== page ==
Effect of climate change on corrosion rates of structures in Australia
- 806 Downloads
As structures built now will be expected to last well past 2064 (50 years) it is vital that the effect of climate change be considered in their design and material selection. In particular changes in the rate of corrosion of metal components must be considered. To this end this study estimates the maximum likely change in the corrosion rate for the year 2070 so it can be included in current design. Changes in corrosion are estimated for 11 coastal and inland locations in Australia. For each station the climatic data (3-hourly) in 2070 is estimated by modifying current data with probable changes based on two climate change models (CSIRO: CSIRO-Mk 3.5 and MRI: MRI-CGCM 3.2.2). The former is for high global warming rate and the later the A1FI scenario. This climatic data is then run the Corrosion “predictor” (a multi-scale process model) to predict corrosion at each location. It is found that significant changes occur with corrosion in coastal locations increasing substantially, in contrast the corrosion at inland locations will decrease moderately. The increase in coastal locations is associated with a greater build up of salt due to less frequent rain evens while the reduction in inland locations is associated with a reduction in RH and thus surface wetness.
KeywordsCorrosion Rate Galvanize Steel Future Climate Scenario Atmospheric Corrosion Climate Change Model
We would like to acknowledge the help of Dr. Leanne Webb from CSIRO Marine and atmospheric Research, Aspendale, Victoria, Australia, in selecting appropriate climate models for this study.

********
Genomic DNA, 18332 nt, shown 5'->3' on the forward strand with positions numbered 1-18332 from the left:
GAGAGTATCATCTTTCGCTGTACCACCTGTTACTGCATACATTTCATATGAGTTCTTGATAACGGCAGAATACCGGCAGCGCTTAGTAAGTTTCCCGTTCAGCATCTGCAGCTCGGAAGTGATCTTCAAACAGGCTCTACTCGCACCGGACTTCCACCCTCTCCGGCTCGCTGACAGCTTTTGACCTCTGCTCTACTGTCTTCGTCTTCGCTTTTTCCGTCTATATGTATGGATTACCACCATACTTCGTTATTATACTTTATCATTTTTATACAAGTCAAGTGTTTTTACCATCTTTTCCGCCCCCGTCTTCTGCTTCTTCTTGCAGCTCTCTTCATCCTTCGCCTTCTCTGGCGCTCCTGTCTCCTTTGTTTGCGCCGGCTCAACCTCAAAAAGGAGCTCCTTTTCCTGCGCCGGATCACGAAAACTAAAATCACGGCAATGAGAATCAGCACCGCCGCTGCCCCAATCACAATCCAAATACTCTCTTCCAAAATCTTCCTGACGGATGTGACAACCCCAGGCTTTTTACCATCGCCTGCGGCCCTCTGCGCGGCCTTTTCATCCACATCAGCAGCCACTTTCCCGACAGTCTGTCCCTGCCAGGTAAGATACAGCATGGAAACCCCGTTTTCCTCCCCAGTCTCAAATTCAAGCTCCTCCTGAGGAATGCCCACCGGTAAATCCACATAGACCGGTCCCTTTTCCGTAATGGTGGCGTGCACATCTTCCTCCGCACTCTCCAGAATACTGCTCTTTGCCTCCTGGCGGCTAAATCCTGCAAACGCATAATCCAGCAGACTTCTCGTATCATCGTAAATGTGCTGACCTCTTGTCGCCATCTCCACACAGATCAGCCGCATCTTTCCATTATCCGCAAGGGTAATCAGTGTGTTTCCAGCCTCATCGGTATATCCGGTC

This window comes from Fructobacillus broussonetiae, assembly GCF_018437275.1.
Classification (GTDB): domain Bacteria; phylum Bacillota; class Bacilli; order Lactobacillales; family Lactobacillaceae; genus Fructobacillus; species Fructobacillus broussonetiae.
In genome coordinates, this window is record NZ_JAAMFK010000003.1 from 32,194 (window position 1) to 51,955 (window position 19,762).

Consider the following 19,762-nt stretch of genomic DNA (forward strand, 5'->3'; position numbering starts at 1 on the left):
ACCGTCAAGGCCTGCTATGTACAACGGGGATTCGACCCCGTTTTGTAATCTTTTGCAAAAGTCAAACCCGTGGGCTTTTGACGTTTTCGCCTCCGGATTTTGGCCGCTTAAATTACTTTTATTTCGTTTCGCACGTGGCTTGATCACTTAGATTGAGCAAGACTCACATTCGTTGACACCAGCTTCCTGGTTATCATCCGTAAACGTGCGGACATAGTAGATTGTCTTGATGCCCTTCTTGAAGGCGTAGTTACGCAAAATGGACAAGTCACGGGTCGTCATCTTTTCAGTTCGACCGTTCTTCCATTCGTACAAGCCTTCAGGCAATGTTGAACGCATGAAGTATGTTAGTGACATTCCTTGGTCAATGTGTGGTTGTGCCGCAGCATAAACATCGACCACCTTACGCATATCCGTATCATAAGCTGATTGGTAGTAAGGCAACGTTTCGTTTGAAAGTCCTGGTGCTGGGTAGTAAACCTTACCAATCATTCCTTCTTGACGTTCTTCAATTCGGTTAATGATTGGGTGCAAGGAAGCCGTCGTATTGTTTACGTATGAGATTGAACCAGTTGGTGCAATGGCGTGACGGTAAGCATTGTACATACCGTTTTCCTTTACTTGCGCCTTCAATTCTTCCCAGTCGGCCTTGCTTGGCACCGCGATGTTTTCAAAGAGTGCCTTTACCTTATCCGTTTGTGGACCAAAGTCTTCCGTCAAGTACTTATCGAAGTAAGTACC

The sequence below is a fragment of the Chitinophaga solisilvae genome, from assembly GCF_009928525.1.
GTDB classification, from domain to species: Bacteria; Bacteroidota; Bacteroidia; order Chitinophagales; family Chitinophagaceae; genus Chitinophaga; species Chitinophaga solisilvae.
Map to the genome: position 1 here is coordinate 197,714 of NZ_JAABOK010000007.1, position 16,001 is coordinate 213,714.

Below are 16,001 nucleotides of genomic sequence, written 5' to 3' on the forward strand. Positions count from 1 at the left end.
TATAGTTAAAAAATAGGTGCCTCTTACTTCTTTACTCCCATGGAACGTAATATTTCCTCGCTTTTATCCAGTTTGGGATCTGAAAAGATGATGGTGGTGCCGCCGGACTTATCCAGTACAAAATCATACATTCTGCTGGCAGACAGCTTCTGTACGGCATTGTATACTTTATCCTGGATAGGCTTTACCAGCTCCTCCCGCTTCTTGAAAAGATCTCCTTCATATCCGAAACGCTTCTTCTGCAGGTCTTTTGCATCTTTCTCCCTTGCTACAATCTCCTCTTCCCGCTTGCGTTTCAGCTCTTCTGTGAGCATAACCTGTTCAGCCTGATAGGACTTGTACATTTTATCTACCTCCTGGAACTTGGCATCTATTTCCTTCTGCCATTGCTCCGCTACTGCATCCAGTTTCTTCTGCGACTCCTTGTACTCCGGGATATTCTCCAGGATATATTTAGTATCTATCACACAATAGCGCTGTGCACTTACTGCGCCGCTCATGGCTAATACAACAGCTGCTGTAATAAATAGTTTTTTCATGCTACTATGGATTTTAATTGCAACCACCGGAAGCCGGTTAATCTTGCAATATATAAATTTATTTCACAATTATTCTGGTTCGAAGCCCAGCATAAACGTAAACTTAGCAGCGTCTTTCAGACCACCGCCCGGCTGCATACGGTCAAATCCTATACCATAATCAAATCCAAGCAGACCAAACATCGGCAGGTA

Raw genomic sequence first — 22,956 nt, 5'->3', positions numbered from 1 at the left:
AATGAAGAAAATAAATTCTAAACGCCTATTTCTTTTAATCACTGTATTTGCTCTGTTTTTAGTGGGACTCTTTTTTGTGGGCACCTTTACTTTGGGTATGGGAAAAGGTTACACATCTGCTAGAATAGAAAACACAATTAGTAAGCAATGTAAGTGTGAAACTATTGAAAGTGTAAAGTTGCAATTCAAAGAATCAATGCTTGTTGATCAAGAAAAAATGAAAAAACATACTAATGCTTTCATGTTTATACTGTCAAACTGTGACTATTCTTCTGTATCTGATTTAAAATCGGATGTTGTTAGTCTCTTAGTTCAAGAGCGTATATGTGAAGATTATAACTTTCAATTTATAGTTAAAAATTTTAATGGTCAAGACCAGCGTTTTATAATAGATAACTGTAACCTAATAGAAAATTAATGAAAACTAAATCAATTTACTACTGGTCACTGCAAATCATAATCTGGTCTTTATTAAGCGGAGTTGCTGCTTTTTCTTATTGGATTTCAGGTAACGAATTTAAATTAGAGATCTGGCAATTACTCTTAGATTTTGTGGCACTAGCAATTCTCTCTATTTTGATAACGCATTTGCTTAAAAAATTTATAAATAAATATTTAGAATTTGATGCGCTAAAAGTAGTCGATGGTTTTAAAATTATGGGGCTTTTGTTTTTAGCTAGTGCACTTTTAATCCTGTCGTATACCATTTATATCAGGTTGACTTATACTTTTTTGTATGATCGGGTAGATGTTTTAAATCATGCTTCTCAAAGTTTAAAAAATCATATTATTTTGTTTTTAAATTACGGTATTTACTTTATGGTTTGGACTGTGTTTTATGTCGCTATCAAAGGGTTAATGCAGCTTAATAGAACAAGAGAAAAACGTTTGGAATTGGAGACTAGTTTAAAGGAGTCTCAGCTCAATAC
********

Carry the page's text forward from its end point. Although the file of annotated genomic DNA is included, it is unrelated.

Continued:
- Clarke JM, Whetton PH, Hennessy KJ (2011). Providing application-specific climate projections datasets: CSIRO’s Climate Futures Framework. 19th International Congress on Modelling and Simulation, Perth, Australia, 12–16 December 2011. http://mssanz.org.au/modsim2011
- Cole IS, Paterson DA, Ganther WD, Neufeld A, Hinton B, McAdam G, McGeachie M, Jeffery R, Chotimongkol L, Bhamornsut C, Hue HV, Purwadaria S (2003b) Holistic model for atmospheric corrosion- Part 3- Effect of natural and manmade landforms on deposition of marine salts in Australia and south-east Asia. Corros Eng Sci Technol 38(4):267–274CrossRefGoogle Scholar
- CSIRO (2007) Climate change in Australia. CSIRO, AustraliaGoogle Scholar
- IPCC (2000) In: Nakicenovic N, Swart R (eds) ‘Emissions scenarios’, Special report of the Intergovernmental Panel on Climate Change, vol 570. Cambridge University Press, CambridgeGoogle Scholar
- IPCC (2007) In: Solomon S et al (eds) Climate change 2007: the physical science basis. Contribution of Working Group I to the Fourth Assessment Report of the Intergovernmental Panel on Climate Change, vol 996. Cambridge University Press, CambridgeGoogle Scholar
- Meehl GA, Stocker TF, Collins WD, Friedlingstein P, Gaye AT, Gregory JM, Kitoh A, Knutti R, Murphy JM, Noda A, Raper SCB, Watterson IG, Weaver AJ, Zhao ZC (2007) In: Solomon S et al (eds) ‘Climate change 2007: the physical science basis’, Contribution of Working Group I to the Fourth Assessment Report of the Intergovernmental Panel on Climate Change. Cambridge University Press, Cambridge, pp 747–846Google Scholar
- Nijland TG, Adan OCG, van Hees RPJ, van Etten BD (2009) Evaluation of the effects of expected climate change on the durability of building materials with suggestions for adaption. Heron 54(1):37–48Google Scholar
- Rafter T, Abbs D (2009) An analysis of future changes in extreme rainfall over Australian regions based on GCM simulations and Extreme Value Analysis. CAWCR Res Lett 3:44–55Google Scholar
- Stewart MG, Peng J (2010) Life-cycle cost assessment of climate change adaption measures to minimise carbonation-induced corrosion risks. Int J Eng Uncertain: Hazards Assess Mitig 2(1–2):35–45Google Scholar
- Suppiah R, Hennessy K, Whetton PH, McInnes K, Macadam I, Bathols J, Ricketts J, Page CM (2007) Australian climate change projections derived from simulations performed for the IPCC 4th Assessment Report. Aust Meteorol Mag 56(3):131–152Google Scholar